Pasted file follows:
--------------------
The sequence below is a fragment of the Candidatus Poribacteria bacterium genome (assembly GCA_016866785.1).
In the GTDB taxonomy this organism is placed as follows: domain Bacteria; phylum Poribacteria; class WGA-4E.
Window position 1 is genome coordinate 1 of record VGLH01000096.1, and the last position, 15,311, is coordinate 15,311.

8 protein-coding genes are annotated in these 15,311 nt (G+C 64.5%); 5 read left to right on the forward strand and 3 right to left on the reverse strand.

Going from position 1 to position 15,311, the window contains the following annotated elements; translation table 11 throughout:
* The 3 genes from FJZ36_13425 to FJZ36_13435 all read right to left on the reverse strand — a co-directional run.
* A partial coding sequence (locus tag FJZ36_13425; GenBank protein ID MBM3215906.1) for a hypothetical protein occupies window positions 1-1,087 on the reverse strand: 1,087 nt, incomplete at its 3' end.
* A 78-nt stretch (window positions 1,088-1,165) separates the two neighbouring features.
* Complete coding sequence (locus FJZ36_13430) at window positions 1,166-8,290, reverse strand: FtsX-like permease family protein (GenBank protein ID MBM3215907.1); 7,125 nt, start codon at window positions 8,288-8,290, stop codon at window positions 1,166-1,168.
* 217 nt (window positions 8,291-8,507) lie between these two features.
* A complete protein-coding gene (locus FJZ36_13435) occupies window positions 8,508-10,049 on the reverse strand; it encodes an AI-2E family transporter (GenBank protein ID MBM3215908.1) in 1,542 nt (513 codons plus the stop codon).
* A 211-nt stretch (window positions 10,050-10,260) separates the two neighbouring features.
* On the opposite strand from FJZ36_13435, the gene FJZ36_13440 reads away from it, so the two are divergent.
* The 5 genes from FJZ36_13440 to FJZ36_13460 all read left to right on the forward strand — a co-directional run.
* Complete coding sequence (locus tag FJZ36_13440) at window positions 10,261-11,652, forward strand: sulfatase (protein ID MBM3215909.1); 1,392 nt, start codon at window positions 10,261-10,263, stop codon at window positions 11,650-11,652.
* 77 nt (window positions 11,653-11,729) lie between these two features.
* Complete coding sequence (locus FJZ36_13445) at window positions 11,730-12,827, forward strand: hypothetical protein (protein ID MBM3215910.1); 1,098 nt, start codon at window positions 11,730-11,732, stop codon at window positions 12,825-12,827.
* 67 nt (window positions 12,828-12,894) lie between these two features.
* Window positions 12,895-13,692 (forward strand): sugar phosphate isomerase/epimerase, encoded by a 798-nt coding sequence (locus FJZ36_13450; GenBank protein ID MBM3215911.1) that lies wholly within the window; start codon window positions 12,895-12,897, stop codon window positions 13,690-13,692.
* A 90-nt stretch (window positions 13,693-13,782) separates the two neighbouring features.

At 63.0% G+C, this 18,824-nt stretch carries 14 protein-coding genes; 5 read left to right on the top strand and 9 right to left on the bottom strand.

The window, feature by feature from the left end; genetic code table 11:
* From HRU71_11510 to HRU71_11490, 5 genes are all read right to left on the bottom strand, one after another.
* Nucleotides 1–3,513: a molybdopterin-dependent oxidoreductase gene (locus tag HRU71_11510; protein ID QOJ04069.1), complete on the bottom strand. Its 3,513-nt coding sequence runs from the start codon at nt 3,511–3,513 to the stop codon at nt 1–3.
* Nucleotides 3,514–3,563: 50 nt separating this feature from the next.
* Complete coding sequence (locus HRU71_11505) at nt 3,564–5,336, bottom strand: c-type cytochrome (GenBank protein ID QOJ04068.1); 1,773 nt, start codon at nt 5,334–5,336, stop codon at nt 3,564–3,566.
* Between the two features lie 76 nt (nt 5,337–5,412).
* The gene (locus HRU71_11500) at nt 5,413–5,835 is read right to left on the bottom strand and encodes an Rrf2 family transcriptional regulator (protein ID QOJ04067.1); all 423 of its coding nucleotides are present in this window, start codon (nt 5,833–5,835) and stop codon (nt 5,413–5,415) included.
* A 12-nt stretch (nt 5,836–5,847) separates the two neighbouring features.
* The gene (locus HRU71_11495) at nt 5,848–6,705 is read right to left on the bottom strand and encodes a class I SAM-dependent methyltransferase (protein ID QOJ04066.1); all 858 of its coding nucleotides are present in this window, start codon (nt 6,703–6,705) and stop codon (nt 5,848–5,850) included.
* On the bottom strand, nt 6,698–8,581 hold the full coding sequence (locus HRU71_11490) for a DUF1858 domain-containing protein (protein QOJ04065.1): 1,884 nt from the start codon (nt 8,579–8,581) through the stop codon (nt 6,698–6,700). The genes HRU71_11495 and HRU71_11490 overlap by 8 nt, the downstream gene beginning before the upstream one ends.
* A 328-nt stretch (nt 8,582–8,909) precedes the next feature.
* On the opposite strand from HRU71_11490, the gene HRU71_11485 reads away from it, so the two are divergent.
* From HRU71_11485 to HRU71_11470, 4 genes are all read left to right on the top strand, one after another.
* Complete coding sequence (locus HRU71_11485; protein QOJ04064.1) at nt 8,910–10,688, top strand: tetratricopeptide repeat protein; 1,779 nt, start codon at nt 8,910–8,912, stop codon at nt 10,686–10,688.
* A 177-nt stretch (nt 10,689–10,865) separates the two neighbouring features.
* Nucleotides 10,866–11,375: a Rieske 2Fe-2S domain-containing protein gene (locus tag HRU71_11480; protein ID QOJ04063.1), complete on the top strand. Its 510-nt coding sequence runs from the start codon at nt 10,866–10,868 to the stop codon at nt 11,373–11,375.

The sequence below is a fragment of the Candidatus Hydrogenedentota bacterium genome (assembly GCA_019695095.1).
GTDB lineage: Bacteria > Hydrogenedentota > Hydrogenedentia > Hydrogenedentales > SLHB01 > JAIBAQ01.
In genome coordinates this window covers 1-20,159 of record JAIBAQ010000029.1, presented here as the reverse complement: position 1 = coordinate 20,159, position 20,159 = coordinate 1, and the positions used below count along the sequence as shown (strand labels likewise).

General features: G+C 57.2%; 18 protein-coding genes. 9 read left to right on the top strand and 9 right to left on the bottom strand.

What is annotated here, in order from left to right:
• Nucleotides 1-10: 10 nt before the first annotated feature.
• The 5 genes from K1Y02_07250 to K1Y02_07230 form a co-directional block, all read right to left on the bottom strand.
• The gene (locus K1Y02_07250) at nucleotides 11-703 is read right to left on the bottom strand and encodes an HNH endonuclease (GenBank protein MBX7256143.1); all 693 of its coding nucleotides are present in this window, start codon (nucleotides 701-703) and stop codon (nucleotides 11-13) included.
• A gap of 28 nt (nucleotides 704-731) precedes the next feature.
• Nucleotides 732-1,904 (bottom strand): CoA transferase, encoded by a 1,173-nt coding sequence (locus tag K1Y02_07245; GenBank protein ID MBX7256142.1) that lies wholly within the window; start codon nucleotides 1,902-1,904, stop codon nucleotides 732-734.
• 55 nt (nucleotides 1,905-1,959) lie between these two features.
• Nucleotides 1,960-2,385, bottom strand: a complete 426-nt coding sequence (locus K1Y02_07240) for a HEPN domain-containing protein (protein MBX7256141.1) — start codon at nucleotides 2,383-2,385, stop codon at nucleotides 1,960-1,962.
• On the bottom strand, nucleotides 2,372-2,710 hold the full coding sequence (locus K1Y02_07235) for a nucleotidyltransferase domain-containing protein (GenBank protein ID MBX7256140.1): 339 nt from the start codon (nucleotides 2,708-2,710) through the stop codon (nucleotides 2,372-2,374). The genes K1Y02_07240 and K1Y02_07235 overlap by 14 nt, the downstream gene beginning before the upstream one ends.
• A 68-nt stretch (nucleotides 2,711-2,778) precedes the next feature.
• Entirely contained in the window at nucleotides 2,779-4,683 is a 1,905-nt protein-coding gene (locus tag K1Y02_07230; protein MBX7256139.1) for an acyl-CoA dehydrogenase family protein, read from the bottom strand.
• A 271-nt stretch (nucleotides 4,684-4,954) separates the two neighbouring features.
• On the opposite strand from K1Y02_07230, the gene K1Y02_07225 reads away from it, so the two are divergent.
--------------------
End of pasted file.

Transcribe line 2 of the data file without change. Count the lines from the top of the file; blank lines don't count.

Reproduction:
In the GTDB taxonomy this organism is placed as follows: domain Bacteria; phylum Poribacteria; class WGA-4E.